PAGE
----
Hamburg Hafen und Logistik AG (HHLA) and MAN Truck & Bus have successfully completed the Hamburg TruckPilot, which saw the development and practical testing of an autonomous truck.
Part of the strategic mobility partnership between the City of Hamburg and Volkswagen AG, the three-year project saw trials conducted at HHLA’s Container Terminal Altenwerder (CTA).
Frederik Zohm, MAN board member for research and development, said: “Pilot projects like Hamburg TruckPilot prove that the use of self-driving trucks is technologically feasible and can be efficiently integrated into the logistics processes.
“Autonomous driving will be a game changer in transportation. In close cooperation with customers and partners, we are testing practical automation solutions with the aim of getting self-driving trucks ready for series production in 2033.”
During the practical trips, logistics partner Spedition Jakob Weets e.K first transported 40 ft containers controlled by a driver on behalf of Volkswagen Group Logistics to the CTA terminal in the Port of Hamburg.
There the truck drove autonomously across the terminal area and moved smoothly in mixed traffic with other road users, drove in the block storage lane and manoeuvred itself backwards with high precision into parking position.
After container handling, the return journey to the check gate was also autonomous and, beyond the terminal grounds, the driver of the Jakob Weets e.K haulage company once again took full command.
Till Schlumberger, project manager at HHLA responsible for Hamburg TruckPilot, said: “With its highly automated processes, HHLA CTA is the ideal test environment is the for trying out promising technologies.
“Our facilities operate 24/7 around the clock, 360 days a year. However, the safe integration of autonomous trucks into the terminal processes is a major challenge, because autonomous and classic transports are intermingled. With Hamburg TruckPilot, we were able to show that this application is possible and promising in practice.”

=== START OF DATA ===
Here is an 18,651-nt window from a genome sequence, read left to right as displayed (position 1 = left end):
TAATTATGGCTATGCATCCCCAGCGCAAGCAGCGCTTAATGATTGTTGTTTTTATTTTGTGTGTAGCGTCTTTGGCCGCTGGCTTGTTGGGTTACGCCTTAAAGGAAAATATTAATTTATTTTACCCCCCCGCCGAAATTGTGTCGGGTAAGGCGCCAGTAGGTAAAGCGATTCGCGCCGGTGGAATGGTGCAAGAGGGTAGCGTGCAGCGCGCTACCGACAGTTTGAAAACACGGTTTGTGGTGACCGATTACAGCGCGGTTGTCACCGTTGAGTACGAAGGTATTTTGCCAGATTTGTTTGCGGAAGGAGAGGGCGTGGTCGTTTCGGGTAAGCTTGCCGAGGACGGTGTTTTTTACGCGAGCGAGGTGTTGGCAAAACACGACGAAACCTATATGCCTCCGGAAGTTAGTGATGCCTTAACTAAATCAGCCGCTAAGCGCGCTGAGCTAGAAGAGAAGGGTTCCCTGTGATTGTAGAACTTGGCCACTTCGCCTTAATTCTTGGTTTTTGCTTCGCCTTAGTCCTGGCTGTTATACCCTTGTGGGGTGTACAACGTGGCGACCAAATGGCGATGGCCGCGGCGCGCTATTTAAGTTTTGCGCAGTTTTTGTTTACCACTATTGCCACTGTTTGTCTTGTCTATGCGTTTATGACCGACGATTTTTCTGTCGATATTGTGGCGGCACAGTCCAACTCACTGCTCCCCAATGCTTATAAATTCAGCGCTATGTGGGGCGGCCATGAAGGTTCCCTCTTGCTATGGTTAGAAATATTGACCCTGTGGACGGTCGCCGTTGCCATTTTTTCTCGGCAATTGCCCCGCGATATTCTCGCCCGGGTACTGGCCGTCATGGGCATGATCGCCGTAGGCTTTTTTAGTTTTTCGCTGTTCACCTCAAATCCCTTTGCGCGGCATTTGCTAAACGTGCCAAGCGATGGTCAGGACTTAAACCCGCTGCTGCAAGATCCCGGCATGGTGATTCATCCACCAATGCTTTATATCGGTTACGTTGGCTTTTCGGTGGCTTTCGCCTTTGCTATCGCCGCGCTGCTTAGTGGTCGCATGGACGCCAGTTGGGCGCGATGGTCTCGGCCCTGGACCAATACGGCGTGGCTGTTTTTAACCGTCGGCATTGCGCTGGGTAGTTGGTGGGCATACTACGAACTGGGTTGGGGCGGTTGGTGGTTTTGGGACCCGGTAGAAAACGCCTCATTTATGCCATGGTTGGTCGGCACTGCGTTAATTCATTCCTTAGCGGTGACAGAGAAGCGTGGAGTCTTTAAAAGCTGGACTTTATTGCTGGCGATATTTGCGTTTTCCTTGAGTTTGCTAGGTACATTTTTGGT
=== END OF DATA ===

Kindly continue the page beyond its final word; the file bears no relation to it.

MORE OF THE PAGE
In July 2021, the Federal Republic of Germany became the first country ever to pass a law on autonomous driving.
This regulates and generally permits the use of autonomous vehicles (Level 4) in defined operational areas, such as traffic between logistics terminals.
For freight transport, autonomous trucks have the potential to make transport more efficient, cost-effective, reliable, sustainable and safer.
In order to drive automation forward, MAN plans to successfully launch further cooperation projects for the development of autonomous hub-to-hub transport.
Sebastian Völl, project manager Hamburg TruckPilot at MAN Truck & Bus, said: “When our prototype manoeuvred independently into a block storage lane for the first time, we saw that it worked and that we can meet the high accuracy requirements.
“And even driving across the terminal site with many other manually controlled trucks, sensor technology, environment detection and automation systems have mastered the interaction perfectly.”
With a view to autonomous driving between different logistics hubs in hub-to-hub traffic, the partners have already collected valuable data on the manual feeder trips on the A7 between the Weets Container Terminal Soltau and the port area 70 km away.
Further-reaching projects with practical drives on public roads will also benefit from this and such practical tests, which are always accompanied by safety drivers, will be possible outside closed areas thanks to the autonomous driving law in Germany.
HHLA CEO Angela Titzrath said: “Autonomous driving is coming! We at HHLA are preparing for this. Logistics 4.0 offers opportunities on a global scale.
“To use them, we have to be open to change and show the courage to change. Autonomous driving and Hamburg TruckPilot are good examples of transformative processes that we want to actively shape.”